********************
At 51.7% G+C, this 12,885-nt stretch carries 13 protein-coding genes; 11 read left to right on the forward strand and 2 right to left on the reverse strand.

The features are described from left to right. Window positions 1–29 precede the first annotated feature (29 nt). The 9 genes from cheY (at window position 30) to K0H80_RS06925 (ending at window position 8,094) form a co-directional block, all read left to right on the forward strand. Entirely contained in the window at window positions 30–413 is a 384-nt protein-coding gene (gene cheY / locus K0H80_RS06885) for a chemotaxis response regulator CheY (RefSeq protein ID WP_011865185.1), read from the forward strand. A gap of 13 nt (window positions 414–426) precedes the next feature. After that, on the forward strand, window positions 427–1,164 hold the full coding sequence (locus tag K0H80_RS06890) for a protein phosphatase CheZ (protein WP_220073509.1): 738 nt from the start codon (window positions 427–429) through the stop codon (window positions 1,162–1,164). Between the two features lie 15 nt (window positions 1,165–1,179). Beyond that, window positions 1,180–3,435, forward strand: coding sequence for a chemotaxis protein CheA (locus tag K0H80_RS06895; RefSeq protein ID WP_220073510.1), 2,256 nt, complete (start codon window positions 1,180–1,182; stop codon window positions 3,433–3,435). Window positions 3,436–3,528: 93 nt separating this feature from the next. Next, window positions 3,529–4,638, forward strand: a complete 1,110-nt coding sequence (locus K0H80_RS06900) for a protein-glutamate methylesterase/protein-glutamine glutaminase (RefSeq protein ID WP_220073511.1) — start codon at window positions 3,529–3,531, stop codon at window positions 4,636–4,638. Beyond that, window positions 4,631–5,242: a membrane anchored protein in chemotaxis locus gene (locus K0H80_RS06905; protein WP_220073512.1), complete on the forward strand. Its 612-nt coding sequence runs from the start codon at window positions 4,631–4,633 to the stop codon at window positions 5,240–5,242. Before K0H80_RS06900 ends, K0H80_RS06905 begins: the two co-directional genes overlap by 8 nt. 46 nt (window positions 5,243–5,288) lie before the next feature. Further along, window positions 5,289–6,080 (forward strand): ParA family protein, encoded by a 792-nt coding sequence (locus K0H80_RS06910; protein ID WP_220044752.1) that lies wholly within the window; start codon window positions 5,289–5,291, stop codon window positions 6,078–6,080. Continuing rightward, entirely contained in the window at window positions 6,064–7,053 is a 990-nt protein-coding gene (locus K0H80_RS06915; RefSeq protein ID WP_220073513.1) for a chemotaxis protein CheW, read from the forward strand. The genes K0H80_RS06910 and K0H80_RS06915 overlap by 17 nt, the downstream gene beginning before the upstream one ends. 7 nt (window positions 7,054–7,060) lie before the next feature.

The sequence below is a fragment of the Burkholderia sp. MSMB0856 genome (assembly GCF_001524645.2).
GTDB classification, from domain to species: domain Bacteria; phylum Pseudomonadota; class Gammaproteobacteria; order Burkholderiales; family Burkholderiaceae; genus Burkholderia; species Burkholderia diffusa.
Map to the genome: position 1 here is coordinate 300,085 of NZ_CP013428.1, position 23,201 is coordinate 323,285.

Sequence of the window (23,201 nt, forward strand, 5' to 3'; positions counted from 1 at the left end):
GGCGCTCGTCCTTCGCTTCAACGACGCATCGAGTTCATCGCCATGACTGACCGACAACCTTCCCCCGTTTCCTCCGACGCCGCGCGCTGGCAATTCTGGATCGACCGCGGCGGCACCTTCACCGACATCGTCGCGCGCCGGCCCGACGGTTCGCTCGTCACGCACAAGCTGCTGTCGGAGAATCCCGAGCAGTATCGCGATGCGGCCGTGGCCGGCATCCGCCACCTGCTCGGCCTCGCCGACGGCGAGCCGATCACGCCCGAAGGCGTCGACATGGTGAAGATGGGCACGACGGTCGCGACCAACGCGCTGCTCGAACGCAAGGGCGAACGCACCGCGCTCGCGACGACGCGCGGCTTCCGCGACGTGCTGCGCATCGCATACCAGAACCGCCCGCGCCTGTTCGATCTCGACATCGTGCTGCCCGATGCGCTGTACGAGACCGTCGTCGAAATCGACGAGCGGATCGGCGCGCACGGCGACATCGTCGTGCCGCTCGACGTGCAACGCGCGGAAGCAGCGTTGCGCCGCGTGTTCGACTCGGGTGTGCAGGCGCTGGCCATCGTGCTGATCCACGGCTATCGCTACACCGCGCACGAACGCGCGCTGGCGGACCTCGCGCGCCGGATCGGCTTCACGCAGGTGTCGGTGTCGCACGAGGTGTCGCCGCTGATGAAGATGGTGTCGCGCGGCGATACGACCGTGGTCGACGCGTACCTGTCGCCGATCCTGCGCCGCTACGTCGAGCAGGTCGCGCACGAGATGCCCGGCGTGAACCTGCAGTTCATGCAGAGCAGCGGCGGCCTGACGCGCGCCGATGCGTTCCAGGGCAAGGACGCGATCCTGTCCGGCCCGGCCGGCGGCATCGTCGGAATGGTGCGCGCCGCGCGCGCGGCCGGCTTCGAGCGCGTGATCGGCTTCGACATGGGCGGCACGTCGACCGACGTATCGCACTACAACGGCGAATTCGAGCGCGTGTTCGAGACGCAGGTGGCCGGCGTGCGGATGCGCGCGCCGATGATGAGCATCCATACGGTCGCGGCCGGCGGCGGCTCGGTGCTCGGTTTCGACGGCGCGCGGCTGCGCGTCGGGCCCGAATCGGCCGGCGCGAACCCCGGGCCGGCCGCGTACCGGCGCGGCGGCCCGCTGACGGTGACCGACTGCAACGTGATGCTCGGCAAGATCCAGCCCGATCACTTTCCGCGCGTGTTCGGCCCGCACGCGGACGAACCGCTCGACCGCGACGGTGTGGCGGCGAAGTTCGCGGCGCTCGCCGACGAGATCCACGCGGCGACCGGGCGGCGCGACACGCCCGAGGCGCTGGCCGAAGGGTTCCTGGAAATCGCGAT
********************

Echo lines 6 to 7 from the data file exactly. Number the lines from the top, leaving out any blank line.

Sequence of the window (23,201 nt, forward strand, 5' to 3'; positions counted from 1 at the left end):
GGCGCTCGTCCTTCGCTTCAACGACGCATCGAGTTCATCGCCATGACTGACCGACAACCTTCCCCCGTTTCCTCCGACGCCGCGCGCTGGCAATTCTGGATCGACCGCGGCGGCACCTTCACCGACATCGTCGCGCGCCGGCCCGACGGTTCGCTCGTCACGCACAAGCTGCTGTCGGAGAATCCCGAGCAGTATCGCGATGCGGCCGTGGCCGGCATCCGCCACCTGCTCGGCCTCGCCGACGGCGAGCCGATCACGCCCGAAGGCGTCGACATGGTGAAGATGGGCACGACGGTCGCGACCAACGCGCTGCTCGAACGCAAGGGCGAACGCACCGCGCTCGCGACGACGCGCGGCTTCCGCGACGTGCTGCGCATCGCATACCAGAACCGCCCGCGCCTGTTCGATCTCGACATCGTGCTGCCCGATGCGCTGTACGAGACCGTCGTCGAAATCGACGAGCGGATCGGCGCGCACGGCGACATCGTCGTGCCGCTCGACGTGCAACGCGCGGAAGCAGCGTTGCGCCGCGTGTTCGACTCGGGTGTGCAGGCGCTGGCCATCGTGCTGATCCACGGCTATCGCTACACCGCGCACGAACGCGCGCTGGCGGACCTCGCGCGCCGGATCGGCTTCACGCAGGTGTCGGTGTCGCACGAGGTGTCGCCGCTGATGAAGATGGTGTCGCGCGGCGATACGACCGTGGTCGACGCGTACCTGTCGCCGATCCTGCGCCGCTACGTCGAGCAGGTCGCGCACGAGATGCCCGGCGTGAACCTGCAGTTCATGCAGAGCAGCGGCGGCCTGACGCGCGCCGATGCGTTCCAGGGCAAGGACGCGATCCTGTCCGGCCCGGCCGGCGGCATCGTCGGAATGGTGCGCGCCGCGCGCGCGGCCGGCTTCGAGCGCGTGATCGGCTTCGACATGGGCGGCACGTCGACCGACGTATCGCACTACAACGGCGAATTCGAGCGCGTGTTCGAGACGCAGGTGGCCGGCGTGCGGATGCGCGCGCCGATGATGAGCATCCATACGGTCGCGGCCGGCGGCGGCTCGGTGCTCGGTTTCGACGGCGCGCGGCTGCGCGTCGGGCCCGAATCGGCCGGCGCGAACCCCGGGCCGGCCGCGTACCGGCGCGGCGGCCCGCTGACGGTGACCGACTGCAACGTGATGCTCGGCAAGATCCAGCCCGATCACTTTCCGCGCGTGTTCGGCCCGCACGCGGACGAACCGCTCGACCGCGACGGTGTGGCGGCGAAGTTCGCGGCGCTCGCCGACGAGATCCACGCGGCGACCGGGCGGCGCGACACGCCCGAGGCGCTGGCCGAAGGGTTCCTGGAAATCGCGAT